“Mr. Beaver, I am a long time reader and appreciate the fact that you do not fear pointing out bad behavior by some lawyers. I would like to know what you do not like about the legal profession. Thanks, Mark from Eureka, California.”
I must stress from the beginning that my comments do not apply to all lawyers. Across many years of practicing law, I’ve met attorneys who earned my respect because they exhibited high ethical standards, integrity, and sought fairness.
However in my experience, they were the minority. There are many valid reasons why the public does not trust lawyers and our profession has earned its one star rating. According to the latest Pew Research Center survey on professional public esteem, lawyers were rated at the bottom of the barrel.
So, let’s begin with one, simple, crucial word that for many lawyers is a concept they would rather forget: Fairness.
When it comes to simply being fair, many lawyers attempt everything possible to prevent a fair and just outcome, rationalized by the statement, “I am zealously representing my client.”
While zealous representation means that a lawyer must act with competence and diligence, the term is often a justification for helping clients do very bad things which are not just unfair, but plain wrong.
Lawyers who see themselves as hired guns often proudly admit that, to them, morality does not matter, they are providing zealous representation, doing what their client has instructed and paid them to do. This is commonly seen in Family Law, where, instead of using our skills to bring about a fair and reasonable settlement, so many attorneys delight in fanning the fires of hatred — so long as the money keeps on coming in.
Fairness–basic right and wrong–has become a 4 letter word, a joke, and pity the lawyer who just wants to help solve a problem in an equitable, just and fair manner. I have seen lawyers stand up in court and tell opposing counsel, and the judge “But that just isn’t fair! It’s not right!” This was followed by the sound of laughter from other attorneys waiting for their cases to be called. And, sadly, by some judges as well, as, in our system of justice, judges come from the ranks of attorneys.
Yet, we have the training and experience to know what a fair outcome should be in most situations. Law school teaches us, not only the law, but how courts have taken highly complex situations and crafted just results.
We have the same ability if–and it is a big if–if we try to be fair and not simply do what our often unreasonable clients demand, happy to pay us to frustrate justice, to get even, to seek revenge for things real or imagined.
Yes, it is important to see and learn how to argue all sides in a dispute, but when presented with the significant facts of most cases, there is rarely a mystery. If A owes B money and hasn’t paid, “why” is usually clear; perhaps there are valid reasons, such as B not delivering exactly what was promised, which might call for a price adjustment.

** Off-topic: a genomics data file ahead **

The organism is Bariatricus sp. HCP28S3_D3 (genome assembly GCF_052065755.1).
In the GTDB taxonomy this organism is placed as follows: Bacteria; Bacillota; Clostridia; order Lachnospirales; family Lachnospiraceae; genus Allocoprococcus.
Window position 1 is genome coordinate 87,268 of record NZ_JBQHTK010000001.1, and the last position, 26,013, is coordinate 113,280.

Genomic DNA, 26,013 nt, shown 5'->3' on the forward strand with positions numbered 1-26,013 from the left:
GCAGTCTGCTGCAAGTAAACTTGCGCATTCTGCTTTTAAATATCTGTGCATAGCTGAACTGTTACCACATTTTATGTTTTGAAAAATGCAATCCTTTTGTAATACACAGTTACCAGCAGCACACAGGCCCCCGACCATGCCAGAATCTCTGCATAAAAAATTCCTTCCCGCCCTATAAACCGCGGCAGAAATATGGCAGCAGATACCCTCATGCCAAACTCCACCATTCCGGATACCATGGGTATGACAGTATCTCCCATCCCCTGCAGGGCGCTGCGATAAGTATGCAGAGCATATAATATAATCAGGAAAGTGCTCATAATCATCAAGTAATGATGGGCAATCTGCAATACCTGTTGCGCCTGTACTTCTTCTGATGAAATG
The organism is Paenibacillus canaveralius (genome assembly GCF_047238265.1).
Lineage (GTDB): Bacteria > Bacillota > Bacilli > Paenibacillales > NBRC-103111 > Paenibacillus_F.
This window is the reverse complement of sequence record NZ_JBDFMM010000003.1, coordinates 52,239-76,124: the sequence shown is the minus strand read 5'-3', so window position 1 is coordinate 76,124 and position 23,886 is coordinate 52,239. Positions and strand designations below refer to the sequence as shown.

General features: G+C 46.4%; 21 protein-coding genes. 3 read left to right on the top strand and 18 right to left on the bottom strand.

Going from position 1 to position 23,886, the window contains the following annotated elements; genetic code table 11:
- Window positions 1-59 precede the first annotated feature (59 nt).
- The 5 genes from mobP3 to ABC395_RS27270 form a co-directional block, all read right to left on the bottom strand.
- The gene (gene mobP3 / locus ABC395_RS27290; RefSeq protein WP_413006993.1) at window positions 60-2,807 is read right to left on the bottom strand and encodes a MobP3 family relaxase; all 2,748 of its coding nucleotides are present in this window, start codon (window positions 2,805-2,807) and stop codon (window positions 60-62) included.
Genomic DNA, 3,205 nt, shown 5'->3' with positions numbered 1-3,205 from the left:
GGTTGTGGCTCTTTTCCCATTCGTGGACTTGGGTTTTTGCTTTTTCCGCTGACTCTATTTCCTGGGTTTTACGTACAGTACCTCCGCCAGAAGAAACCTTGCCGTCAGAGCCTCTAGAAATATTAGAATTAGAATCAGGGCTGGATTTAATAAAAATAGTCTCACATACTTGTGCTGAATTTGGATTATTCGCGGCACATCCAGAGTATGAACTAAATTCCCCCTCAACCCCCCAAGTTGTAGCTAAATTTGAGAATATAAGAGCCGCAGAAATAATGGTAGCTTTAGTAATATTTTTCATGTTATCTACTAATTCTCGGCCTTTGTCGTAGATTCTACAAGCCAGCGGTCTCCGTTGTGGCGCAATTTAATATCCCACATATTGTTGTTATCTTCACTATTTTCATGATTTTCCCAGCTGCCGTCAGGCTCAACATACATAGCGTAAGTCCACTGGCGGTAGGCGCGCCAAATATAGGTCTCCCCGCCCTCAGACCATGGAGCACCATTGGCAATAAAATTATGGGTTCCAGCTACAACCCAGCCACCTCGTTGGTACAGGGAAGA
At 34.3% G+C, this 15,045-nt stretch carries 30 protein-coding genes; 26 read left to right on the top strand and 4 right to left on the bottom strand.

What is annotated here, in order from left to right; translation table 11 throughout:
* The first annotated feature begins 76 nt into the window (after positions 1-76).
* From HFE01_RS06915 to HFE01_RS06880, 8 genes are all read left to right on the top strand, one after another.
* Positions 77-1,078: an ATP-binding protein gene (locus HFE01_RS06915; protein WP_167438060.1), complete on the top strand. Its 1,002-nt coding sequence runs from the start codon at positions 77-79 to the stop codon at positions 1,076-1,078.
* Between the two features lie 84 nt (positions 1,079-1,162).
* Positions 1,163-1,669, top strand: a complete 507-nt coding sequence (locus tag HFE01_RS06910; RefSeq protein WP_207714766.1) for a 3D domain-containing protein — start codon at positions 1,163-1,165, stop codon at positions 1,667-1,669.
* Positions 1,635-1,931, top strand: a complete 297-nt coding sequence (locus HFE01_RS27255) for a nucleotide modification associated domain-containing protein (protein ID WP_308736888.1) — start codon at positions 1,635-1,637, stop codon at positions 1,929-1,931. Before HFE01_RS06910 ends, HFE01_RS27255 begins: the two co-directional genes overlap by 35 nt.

Maybe A has financial problems and can’t pay in full now, but could, given time. Or, perhaps A is just a crook.
Given two reasonable, objective, fair minded lawyers who seek the truth and have the strength of character to tell their clients what they need to hear, most disputes can be settled before they become lawsuits. Often, going to court is an admission of failure – or justification to run up a bill which could have been avoided if one or both lawyers focused on helping their clients instead of fattening their own pocketbooks.
But, when all you care about is an hourly fee, dancing so long as the client keeps on paying, then it’s full steam ahead into becoming your client’s own worst enemy.
“Don’t Ask Me to be Fair”
In one divorce case, I asked opposing counsel, “What do you think would be a fair settlement?” Her reply floored me:
“Don’t ask me to be fair. I am representing my client.”
In divorce and custody cases, so often our clients are distraught, depressed, don’t know up from down and are given advice from well-meaning but frequently uninformed friends and family.
They need our guidance, and we owe these tortured souls the truth. We have an absolute duty to impress upon them how critical it is to be fair to each other at all times, and especially if they have children.
For our clients are the role model of children who, one day will be parents of their own kids.
They can be just like us in good ways, or in bad.
Dennis Beaver practices law in Bakersfield and enjoys hearing from his readers. Contact Dennis Beaver.